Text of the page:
Doctor Strange's necromancy powers

Earth-616's Doctor Strange ultimately defeats his sinister doppelganger in a breathtaking battle, where music and runic magic are blended together. In the aftermath, Stephen takes his evil twin's copy of the Darkhold and uses it to dreamwalk back into his home dimension, using the corpse of the Doctor Strange variant brought there with America Chavez at the beginning of the film.

The doctor explains that dreamwalking allows the caster to inhabit a dead body, but such a desperate move comes with its own unique set of consequences — condemnation by the "souls of the damned." As soon as Strange begins manipulating his zombified form, an army of ghouls appear and try to drag him ... well, somewhere. Presumably, the dead rise to confront strange because he's essentially practicing necromancy — a form of magic that's widely condemned in almost all sci-fi and fantasy franchises. Scarlet Witch receives no such visit from the damned when she dreamwalks into a living variant of herself, so it stands to reason that the ghosts are only bothered by actual necromancy.

Things get a bit more complicated, however, when Christine urges Stephen to use his mystical powers to control the souls of the damned, which he does. Whether this is an ability that's always been accessible to him or something made possible by the Darkhold is left unclear. Most likely, it's a combination of the two — something that only a powerful sorcerer could achieve through the use of dark magic.

How Scarlet Witch is defeated

From start to finish of "Doctor Strange in the Multiverse of Madness," Wanda Maximoff lives up to her potential as one of the most powerful beings in the entire MCU. She lays waste to Kamar-Taj, uses the sorcerers' own containment spells against them, spreads her consciousness across multiple realities, and calls an army of monsters and demons to do her bidding. In the end, the only one strong enough to defeat the Scarlet Witch is Wanda herself.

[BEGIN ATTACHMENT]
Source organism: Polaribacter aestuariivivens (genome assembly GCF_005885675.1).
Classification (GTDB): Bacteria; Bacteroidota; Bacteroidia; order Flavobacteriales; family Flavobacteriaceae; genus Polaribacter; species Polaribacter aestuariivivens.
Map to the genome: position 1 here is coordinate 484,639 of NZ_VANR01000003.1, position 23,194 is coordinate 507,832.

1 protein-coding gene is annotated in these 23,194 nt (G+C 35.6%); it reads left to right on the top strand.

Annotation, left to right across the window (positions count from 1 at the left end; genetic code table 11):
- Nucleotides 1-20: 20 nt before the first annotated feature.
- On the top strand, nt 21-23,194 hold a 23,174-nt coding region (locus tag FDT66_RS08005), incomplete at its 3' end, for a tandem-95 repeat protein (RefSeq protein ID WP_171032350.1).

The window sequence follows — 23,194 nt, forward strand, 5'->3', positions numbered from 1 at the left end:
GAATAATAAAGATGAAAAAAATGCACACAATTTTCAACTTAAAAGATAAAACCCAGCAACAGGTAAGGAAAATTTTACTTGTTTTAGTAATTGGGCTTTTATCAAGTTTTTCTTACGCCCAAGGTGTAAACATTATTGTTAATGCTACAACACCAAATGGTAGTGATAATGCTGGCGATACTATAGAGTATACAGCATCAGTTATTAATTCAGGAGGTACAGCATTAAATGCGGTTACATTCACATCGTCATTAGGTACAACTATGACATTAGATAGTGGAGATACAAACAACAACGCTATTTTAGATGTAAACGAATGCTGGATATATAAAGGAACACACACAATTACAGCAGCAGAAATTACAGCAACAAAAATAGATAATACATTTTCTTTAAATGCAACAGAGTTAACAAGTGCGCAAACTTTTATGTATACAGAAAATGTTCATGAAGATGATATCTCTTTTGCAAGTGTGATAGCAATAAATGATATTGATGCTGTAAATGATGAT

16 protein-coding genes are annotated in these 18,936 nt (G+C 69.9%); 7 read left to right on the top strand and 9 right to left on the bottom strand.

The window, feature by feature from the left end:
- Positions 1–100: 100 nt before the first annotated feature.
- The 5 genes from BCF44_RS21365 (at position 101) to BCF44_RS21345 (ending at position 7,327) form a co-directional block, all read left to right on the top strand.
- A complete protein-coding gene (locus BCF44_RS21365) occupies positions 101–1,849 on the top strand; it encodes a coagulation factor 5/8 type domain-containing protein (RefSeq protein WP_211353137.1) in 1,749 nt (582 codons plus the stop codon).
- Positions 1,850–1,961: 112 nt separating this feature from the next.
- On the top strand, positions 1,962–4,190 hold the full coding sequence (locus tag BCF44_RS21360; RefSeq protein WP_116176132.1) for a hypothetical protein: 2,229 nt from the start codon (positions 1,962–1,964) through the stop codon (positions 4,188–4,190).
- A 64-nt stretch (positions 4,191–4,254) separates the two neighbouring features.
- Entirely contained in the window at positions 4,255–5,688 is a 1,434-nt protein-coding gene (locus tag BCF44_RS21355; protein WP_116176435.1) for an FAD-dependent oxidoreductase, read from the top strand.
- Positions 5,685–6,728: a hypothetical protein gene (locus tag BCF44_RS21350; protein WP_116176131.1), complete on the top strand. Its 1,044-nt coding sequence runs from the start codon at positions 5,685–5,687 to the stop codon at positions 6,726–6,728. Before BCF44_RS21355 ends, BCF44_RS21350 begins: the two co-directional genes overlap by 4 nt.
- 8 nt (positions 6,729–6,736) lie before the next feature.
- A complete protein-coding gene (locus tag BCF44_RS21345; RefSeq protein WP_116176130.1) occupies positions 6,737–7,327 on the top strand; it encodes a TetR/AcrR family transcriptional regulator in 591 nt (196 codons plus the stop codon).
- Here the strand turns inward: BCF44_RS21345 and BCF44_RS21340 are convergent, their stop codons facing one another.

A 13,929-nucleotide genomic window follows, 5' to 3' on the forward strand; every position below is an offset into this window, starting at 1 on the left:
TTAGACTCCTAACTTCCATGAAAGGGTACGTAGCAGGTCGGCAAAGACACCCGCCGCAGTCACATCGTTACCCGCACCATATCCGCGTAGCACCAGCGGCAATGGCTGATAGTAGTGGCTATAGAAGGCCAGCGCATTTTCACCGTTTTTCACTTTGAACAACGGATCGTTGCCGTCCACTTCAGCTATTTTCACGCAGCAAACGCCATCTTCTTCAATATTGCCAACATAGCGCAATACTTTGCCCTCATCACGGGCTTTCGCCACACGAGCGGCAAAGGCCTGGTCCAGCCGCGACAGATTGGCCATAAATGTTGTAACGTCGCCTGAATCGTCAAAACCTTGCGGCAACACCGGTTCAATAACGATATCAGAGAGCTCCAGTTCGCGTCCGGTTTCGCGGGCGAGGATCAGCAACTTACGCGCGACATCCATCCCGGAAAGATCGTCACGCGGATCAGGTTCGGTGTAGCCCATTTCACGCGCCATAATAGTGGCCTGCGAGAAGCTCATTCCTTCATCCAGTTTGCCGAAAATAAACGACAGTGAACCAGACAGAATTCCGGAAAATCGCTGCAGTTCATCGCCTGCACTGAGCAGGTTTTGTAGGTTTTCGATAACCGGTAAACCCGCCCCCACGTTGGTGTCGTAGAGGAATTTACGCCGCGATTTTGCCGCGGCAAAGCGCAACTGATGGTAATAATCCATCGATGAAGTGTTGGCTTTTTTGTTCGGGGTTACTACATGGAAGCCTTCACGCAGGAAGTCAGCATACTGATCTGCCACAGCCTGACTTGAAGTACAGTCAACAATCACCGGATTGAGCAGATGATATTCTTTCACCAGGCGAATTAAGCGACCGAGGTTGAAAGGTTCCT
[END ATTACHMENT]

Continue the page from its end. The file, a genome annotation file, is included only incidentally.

America punches Wanda through a portal back into Universe 838, where she comes face-to-face with the variant she previously possessed and her two children, Tommy and Billy. Seeing the looks of terror on her sons' faces breaks something within Wanda, stopping her bloody rampage dead in its tracks. She then returns to Earth-616 and proceeds to bring down the entirety of Mount Wundagore, burying the ancient dark magic within and destroying every universe's version of the Darkhold.

Wanda's about-face happens pretty quickly, but it makes sense given what's established earlier in the film. It's made clear when Charles Xavier enters her mind that the Scarlet Witch persona — corrupted by the Darkhold's magic — has basically imprisoned Wanda within her own mind. Presumably, the sight of her terrified children is enough to break Wanda free. Because the Scarlet Witch persona might quickly be able to regain power (given how strong it's shown to be), Wanda wastes no time in (seemingly) destroying herself and the Darkhold.